Sound Dampening & Thermal Insulation on Sprinter Van

When we took on this project, we didn’t realize the amount of time an energy it was going to take in order to meet our deadline. During our research phase, we asked many questions on forums and read articles plus build out journals of other van lifers. The hours that were spent on wall installation and other aspects seemed a bit over stretched. In one of the posts, the estimated time for the wall insulation install was 16 hours. Did our build take 16 hours? Yes, possibly more.  Were we slightly over ambitious? Yes, but we took our time and opted for a viable solution that we felt would work long term:

Materials used:
Noico sound insulator (150 square feet $200)
Uxcell Sound Deadener Wheel Roller ($7)
Thinsulate 3M SM600L (40 linear feet $400)
Low-E 60″ wide (40 linear feet $130)
3M Hi-strength 90 adhesive spray (2 cans $14 each)
REALLY GOOD pair of scissors ($20-40)

Our dear friend Angela came over to hang out and help us install some of the Noico – the sound deadening material. First we cleaned all the surface areas with a cloth to remove any dust and debris from the walls.  We cut out the Noico (which was also installed on the floors) and placed it all over the van walls and ceiling (we might have gone a bit over board).  The 50mil sound insulation came with the adhesive pre-applied, it just required to be cut to size and applied to the surface. We used a wheel roller to apply pressure on the Noico and get it to form to the surface without bubbles or gaps. In some tight areas where the roller wouldn’t fit, we had to use our hands.In most cases a small square of Noico over each ribbed section or wall would have been enough, but we really wanted to keep noise inside the van down as much as possible and applied a good amount of the material on the floor, walls and ceiling. After a few hours of working while jamming out to 90’s tunes, we were done. The finished product? A Noico sponsored silver spaceship where sound didn’t travel very far.

Then it was time for the Thinsulate, an insulation material that will help the van stay warm in cooler temperatures.  There are many insulation materials available with choices between denim, wool, traditional home fiberglass, or spray foam applications out there. We opted with the more expensive 3m Thinsulate due to its very good R value (thermal rating), moist wicking, lightweight properties, and sound deadening properties. We didn’t realize how effective the material was until we accidentally had one of the pieces fall over our portable speaker and it almost completely muted the sound. As for the installation, we cut out the pieces using really sharp, heavy duty scissors and it was still a challenge to cut through without snags.  If you don’t have a good pair, save yourself the trouble and invest in a pair of solid metal shears.  It made all the difference cutting through the thick fluffy material.  We were was so glad we opted for Thinsulate rather than the traditional insulation that has fiber glass, as the material wasn’t abrasive to the skin and didn’t fall apart easily. Once the pieces were cut to size,we stuffed them into the cutout spaces in the walls and ceiling.  We used the 3M adhesive to hold them in place (remember to wear gloves!) and filled as many gaps as we could, including the overhead compartment, front, side & rear door panels and and the remainding material went over the wheel wells. We probably could have went with another 5-10 linear feet for a double layer in some of the bigger sections, but as we were planning on sticking to warmer weather during our travels, we felt one layer of Thinsulate was enough in most places.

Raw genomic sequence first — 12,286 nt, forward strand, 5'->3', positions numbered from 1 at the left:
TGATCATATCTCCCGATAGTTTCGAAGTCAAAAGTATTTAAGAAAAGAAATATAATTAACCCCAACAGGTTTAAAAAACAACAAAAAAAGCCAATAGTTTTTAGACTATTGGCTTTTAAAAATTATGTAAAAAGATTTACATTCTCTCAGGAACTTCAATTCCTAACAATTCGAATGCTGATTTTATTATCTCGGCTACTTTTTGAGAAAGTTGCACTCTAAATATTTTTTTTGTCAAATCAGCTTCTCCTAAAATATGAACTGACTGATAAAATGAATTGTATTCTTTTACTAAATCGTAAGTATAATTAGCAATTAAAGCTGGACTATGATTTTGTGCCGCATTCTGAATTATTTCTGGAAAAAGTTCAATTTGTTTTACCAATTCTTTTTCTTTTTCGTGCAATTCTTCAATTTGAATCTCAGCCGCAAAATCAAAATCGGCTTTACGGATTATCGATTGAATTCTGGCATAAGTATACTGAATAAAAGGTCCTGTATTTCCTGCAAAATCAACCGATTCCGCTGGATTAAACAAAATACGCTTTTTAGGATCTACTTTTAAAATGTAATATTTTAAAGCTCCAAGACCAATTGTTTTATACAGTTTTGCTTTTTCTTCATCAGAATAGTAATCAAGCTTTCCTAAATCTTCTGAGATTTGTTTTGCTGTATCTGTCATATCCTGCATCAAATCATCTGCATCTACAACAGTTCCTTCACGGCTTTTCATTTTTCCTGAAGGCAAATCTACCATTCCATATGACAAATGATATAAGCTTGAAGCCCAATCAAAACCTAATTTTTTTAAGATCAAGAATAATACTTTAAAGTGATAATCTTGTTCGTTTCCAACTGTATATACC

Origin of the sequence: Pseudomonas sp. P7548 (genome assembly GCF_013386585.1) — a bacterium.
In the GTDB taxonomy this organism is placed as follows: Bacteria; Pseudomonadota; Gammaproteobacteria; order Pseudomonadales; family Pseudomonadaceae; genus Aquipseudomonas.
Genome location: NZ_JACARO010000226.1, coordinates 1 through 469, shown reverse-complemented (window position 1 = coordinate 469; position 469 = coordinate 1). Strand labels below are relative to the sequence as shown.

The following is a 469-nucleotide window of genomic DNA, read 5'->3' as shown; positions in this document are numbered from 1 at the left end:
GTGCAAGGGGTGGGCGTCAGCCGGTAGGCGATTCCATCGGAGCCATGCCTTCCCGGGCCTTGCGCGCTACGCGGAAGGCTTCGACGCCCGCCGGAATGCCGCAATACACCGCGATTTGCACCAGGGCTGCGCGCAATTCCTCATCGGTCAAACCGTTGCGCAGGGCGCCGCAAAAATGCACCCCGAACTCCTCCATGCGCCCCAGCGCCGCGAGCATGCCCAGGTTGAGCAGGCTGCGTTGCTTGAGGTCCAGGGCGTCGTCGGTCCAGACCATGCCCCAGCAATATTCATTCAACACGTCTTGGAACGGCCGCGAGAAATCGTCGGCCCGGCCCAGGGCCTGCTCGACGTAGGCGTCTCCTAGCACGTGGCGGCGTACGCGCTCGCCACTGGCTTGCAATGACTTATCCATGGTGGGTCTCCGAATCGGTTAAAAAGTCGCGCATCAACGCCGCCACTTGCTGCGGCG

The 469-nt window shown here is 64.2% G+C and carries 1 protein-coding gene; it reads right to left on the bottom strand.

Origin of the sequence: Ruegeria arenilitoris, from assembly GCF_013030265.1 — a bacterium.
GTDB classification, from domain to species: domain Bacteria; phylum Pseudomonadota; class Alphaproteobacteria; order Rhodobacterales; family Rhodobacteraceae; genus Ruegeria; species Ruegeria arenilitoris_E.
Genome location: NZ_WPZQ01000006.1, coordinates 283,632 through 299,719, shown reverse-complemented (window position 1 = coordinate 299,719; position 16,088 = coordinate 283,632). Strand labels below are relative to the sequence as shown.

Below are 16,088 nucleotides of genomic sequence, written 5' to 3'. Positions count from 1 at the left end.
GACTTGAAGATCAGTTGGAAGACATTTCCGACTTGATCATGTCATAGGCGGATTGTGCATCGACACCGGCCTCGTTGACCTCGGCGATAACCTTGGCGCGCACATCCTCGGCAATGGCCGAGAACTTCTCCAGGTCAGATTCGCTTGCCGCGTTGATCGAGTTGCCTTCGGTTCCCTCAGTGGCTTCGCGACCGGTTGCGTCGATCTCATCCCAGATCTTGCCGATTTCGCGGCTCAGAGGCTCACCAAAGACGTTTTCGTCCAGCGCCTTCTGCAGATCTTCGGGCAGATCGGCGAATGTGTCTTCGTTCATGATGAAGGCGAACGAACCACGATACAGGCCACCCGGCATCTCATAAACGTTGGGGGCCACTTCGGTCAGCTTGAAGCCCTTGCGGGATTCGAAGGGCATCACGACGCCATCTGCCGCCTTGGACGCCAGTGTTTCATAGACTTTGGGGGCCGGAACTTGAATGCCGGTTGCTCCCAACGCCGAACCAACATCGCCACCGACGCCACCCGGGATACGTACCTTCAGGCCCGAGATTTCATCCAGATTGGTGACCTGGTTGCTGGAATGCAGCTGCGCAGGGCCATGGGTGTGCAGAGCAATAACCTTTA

After the Thinsulate was put in, it was time to install Low-E, a reflective material very similar to the more popular Reflectix which deflects heat. We picked Low-E  because it has a cell foam mid-layer rather than bubble wrap, and passes standard auto safety tests due to its nonflammable properties. We cut the pieces to size, and used foil tape to fix it into place between the wall and ceiling ribs. We tried to leave an air gap between the Thinsulate and Low-e where possible (this was easier to do on the ceiling than in some places on the wall) and used the aluminum foil tape to trace the entire pieces so that it the air is trapped and reflected back.

All in all it took well over 16 hours to complete all three steps. Time will tell whether the extra effort to install Noico over the entire floor, most of the walls and ceiling was worth the effort. We felt one solid layer of Thinsulate was sufficient for the climate we’ll be in, and focused on making sure the Low-E material does its job reflecting heat back. We are happy with the result, and as you can see from the last photos, have already begun working on the next phase: wall installation & painting.

Sprinter Van Floor Installation: Part 2

Sprinter Van Floor Installation